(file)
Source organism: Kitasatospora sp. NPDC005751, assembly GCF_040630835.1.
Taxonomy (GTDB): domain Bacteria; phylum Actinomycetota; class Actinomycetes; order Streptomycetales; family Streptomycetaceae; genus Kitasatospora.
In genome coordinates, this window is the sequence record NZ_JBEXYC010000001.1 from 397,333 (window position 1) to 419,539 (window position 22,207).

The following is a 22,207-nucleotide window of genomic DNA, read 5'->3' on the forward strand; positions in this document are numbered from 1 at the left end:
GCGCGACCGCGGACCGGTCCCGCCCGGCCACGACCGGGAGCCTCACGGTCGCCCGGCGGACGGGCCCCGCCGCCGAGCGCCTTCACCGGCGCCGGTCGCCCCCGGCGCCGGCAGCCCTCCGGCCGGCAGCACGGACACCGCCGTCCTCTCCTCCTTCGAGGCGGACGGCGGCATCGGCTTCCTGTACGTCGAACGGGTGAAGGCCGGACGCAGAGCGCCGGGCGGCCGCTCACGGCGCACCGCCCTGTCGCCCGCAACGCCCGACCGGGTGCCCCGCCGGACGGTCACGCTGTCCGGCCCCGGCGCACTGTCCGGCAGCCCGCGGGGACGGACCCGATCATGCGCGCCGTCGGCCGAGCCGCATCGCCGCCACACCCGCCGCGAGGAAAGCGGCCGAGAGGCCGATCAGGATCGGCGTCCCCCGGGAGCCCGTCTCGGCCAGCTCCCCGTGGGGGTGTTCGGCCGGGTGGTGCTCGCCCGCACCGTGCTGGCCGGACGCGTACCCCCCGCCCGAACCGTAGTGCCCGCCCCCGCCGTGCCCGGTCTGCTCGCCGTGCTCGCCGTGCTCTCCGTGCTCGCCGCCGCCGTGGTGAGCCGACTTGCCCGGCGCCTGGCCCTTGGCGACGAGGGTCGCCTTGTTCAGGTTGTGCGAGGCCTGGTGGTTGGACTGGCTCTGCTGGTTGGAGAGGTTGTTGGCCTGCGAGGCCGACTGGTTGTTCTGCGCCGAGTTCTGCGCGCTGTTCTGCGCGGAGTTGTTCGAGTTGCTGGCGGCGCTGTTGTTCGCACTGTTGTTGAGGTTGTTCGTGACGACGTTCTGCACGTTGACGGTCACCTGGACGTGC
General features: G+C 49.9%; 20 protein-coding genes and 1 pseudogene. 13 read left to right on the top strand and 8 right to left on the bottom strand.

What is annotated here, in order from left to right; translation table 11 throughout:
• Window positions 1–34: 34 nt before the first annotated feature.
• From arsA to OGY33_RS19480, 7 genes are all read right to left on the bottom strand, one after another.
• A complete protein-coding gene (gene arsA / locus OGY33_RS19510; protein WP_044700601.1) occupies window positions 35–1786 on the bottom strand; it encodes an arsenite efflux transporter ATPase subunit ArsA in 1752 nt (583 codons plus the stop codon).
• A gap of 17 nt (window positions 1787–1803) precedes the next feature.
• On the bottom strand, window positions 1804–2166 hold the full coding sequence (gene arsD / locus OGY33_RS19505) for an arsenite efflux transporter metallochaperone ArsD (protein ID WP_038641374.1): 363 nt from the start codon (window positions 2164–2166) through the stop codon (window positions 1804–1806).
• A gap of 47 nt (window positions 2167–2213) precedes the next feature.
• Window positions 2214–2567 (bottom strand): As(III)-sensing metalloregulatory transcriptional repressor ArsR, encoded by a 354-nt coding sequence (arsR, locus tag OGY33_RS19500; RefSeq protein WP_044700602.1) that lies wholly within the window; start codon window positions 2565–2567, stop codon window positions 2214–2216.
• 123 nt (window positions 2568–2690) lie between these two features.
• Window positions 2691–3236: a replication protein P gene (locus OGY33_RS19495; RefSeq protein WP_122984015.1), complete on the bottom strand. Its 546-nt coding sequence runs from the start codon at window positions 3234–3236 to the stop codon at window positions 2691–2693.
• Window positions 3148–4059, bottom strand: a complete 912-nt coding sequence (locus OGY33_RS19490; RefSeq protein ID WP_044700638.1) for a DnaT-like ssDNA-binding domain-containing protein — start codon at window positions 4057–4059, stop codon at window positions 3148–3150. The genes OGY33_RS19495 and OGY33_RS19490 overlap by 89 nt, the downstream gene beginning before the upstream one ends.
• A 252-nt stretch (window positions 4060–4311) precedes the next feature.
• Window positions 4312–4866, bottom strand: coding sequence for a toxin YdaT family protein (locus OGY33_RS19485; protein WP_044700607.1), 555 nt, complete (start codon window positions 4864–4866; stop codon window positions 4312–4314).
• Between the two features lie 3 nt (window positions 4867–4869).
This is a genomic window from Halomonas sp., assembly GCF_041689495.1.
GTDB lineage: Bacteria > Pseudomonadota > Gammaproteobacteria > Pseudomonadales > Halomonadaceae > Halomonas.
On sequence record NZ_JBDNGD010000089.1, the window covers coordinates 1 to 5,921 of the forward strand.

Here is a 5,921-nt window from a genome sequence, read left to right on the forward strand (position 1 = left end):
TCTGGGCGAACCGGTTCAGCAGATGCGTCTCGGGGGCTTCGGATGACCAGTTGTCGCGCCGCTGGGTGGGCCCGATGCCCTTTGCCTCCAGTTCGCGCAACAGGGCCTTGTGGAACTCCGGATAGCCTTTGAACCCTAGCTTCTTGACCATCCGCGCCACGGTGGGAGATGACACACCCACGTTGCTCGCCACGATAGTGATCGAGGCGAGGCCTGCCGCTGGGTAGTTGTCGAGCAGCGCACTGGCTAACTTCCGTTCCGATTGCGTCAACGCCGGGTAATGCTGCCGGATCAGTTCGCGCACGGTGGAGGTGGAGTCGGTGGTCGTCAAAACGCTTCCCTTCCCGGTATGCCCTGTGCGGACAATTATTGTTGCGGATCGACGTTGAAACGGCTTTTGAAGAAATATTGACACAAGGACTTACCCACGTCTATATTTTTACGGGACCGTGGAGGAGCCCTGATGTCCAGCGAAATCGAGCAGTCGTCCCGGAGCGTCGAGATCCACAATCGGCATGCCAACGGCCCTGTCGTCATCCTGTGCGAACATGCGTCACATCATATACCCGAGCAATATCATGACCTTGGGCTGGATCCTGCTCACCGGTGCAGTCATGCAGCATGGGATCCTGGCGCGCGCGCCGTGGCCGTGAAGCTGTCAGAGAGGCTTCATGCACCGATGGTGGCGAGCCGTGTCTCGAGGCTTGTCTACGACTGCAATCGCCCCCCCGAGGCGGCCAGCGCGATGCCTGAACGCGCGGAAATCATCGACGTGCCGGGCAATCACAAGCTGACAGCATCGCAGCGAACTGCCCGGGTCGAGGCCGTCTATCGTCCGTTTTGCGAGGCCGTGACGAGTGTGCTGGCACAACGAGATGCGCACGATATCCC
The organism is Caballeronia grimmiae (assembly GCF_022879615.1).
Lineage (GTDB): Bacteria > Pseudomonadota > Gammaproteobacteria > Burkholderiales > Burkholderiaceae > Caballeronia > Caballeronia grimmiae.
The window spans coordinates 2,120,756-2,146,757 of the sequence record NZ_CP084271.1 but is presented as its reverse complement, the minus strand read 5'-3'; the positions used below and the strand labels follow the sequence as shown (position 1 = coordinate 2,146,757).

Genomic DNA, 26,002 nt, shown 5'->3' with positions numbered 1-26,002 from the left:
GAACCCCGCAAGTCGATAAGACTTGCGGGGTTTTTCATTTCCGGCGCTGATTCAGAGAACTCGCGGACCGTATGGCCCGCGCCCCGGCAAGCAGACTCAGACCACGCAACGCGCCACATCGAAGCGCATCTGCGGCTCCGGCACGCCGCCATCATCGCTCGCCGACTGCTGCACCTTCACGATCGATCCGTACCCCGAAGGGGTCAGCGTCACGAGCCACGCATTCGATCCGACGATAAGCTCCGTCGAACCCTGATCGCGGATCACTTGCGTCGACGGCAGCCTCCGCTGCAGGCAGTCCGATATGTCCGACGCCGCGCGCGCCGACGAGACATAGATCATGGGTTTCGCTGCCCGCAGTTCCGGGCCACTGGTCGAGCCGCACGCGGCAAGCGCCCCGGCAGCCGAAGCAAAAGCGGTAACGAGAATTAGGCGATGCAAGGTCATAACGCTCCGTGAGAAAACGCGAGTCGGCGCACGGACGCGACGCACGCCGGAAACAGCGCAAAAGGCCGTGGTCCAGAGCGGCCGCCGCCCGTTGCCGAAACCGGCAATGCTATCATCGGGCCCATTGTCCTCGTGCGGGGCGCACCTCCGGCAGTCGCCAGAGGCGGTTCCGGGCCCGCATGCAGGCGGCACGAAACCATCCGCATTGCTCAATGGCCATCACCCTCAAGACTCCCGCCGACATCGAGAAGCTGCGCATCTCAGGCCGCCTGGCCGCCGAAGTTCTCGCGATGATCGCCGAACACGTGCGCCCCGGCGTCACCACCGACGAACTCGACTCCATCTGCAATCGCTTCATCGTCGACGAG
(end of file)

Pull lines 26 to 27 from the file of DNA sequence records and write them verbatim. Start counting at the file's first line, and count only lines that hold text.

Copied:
The organism is Caballeronia grimmiae (assembly GCF_022879615.1).
Lineage (GTDB): Bacteria > Pseudomonadota > Gammaproteobacteria > Burkholderiales > Burkholderiaceae > Caballeronia > Caballeronia grimmiae.